Decent interval: an insider's account of Saigon's indecent end

Front Cover
Random House, 1977 - History - 590 pages
1 Review
The onetime CIA information analyst in Saigon provides a closely recorded account of the American withdrawal from Saigon, criticizing in detail the self-serving activities and unnecessary miseries involved

From inside the book

What people are saying - Write a review

User Review - Flag as inappropriate

Frank Snepp’s incisive view of the American embassy in the closing months of the Vietnamese war speaks volumes. The lessons of the failure of the intelligence community and upper levels of the military command are stunning, valid, and instructive today.
The failed attempt at stopping the distribution of this book was for one reason only – to keep the contents from the American public’s view. A bit like Nixon’s secret bombing of Cambodia. No secret to the Cambodians on the ground, just from the Americans, albeit for not long. No, this book is an essential read for all students of the Vietnamese era, and the reason the Vietnamese people won their freedom.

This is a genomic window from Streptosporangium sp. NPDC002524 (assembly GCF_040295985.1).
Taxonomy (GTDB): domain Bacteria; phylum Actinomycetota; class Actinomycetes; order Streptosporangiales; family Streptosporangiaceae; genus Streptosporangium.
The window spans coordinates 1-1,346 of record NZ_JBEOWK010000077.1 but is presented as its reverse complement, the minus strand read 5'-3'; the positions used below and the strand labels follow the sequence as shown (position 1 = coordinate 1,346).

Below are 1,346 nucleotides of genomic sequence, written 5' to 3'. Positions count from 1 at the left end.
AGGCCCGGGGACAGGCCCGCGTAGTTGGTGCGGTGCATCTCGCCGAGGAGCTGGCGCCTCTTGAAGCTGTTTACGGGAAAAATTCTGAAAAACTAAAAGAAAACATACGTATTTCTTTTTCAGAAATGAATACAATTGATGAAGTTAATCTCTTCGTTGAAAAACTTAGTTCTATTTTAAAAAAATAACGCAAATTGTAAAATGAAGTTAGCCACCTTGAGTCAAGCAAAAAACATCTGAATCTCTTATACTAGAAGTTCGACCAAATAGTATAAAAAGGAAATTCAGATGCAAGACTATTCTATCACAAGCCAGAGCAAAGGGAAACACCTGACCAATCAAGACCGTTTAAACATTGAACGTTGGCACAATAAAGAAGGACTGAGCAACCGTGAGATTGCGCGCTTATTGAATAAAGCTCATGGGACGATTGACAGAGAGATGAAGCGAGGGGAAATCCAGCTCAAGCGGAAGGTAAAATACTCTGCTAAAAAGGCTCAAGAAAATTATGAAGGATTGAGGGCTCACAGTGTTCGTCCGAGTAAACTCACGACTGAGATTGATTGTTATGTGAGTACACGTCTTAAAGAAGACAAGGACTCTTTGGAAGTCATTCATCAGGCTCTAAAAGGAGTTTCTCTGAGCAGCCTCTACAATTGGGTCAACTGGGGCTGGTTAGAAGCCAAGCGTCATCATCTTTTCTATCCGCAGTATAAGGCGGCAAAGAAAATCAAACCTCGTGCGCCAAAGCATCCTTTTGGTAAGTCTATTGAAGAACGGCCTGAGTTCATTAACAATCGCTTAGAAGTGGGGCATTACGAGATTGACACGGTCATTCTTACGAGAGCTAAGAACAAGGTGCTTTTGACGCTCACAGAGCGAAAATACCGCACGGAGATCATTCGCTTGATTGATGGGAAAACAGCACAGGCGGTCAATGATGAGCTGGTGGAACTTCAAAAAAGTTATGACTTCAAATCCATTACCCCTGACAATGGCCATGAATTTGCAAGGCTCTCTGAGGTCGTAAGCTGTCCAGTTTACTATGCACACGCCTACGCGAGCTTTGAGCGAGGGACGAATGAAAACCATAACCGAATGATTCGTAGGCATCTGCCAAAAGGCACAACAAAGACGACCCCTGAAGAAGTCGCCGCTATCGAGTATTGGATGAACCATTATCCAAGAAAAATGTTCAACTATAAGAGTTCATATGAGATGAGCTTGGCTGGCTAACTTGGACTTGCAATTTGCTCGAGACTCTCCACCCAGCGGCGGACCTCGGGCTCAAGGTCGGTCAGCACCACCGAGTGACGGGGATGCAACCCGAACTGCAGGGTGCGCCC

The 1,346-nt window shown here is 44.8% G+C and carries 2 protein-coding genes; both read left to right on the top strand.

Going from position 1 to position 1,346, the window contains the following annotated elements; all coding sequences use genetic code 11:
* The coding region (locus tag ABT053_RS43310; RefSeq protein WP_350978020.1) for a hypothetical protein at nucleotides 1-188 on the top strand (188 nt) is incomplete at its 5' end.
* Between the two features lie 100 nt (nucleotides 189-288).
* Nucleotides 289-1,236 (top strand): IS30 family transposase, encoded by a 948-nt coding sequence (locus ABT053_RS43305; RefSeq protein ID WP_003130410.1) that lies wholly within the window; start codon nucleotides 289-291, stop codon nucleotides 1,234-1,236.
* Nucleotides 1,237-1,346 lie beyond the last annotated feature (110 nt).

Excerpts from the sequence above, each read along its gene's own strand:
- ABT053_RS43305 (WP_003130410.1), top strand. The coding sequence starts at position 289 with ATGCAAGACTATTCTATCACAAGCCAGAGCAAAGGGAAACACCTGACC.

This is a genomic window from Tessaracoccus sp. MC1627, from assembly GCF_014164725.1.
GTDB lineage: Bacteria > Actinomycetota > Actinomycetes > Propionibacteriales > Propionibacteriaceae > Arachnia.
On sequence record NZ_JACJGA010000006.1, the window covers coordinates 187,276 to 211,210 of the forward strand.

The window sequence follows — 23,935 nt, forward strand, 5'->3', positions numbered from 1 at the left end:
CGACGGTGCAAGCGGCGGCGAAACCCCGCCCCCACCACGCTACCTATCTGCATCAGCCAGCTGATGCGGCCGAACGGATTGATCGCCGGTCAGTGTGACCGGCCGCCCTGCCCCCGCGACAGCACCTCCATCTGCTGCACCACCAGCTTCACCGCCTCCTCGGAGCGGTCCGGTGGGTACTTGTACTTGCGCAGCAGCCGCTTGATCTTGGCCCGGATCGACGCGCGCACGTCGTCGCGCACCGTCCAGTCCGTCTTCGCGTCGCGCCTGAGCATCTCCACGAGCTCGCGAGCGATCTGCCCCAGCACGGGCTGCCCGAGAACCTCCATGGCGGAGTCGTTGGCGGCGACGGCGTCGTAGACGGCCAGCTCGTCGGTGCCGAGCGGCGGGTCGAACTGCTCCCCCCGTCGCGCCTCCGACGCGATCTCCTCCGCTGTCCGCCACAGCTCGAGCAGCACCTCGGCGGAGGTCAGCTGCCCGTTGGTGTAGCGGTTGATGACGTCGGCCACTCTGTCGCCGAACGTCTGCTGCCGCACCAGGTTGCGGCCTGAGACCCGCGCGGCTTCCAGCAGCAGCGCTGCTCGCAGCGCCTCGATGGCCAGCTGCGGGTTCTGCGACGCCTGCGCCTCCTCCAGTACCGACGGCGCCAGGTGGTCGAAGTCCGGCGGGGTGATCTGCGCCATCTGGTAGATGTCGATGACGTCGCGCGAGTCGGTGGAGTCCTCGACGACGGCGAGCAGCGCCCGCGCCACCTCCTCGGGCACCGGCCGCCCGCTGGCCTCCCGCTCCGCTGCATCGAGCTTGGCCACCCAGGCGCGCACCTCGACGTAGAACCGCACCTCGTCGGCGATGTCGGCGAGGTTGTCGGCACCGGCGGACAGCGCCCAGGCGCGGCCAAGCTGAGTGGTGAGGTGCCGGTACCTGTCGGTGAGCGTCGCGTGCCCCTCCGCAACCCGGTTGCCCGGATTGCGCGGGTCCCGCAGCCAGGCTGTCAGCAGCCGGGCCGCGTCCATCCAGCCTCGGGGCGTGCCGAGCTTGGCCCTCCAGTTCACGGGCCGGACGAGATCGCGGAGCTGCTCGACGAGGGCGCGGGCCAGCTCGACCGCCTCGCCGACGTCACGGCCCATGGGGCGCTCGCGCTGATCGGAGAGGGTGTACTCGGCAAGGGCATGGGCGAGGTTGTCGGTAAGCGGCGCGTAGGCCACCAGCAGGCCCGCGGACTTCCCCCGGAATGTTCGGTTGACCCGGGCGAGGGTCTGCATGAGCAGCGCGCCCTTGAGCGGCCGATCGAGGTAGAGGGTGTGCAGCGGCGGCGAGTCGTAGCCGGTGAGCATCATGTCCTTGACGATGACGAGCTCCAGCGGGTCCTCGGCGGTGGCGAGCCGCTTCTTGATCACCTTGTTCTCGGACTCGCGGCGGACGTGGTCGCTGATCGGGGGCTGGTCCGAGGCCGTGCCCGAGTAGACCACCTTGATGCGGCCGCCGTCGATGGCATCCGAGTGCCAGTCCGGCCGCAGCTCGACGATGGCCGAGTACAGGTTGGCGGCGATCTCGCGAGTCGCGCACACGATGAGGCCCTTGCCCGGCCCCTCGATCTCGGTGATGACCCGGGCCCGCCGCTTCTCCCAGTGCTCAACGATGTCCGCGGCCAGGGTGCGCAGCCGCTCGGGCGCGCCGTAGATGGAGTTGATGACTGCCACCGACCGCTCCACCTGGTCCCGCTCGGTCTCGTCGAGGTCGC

Contents

A Great Day
18
In Good Faith
31
Son of CeaseFire
48
Copyright

27 other sections not shown

Common terms and phrases

About the author (1977)

Snepp graduated from Columbia College in New York and thereafter earned a Master's Degree there in International Affairs. In 1968, he signed on with the CIA where he worked for eight years in the espionage area serving as both operative and analyst.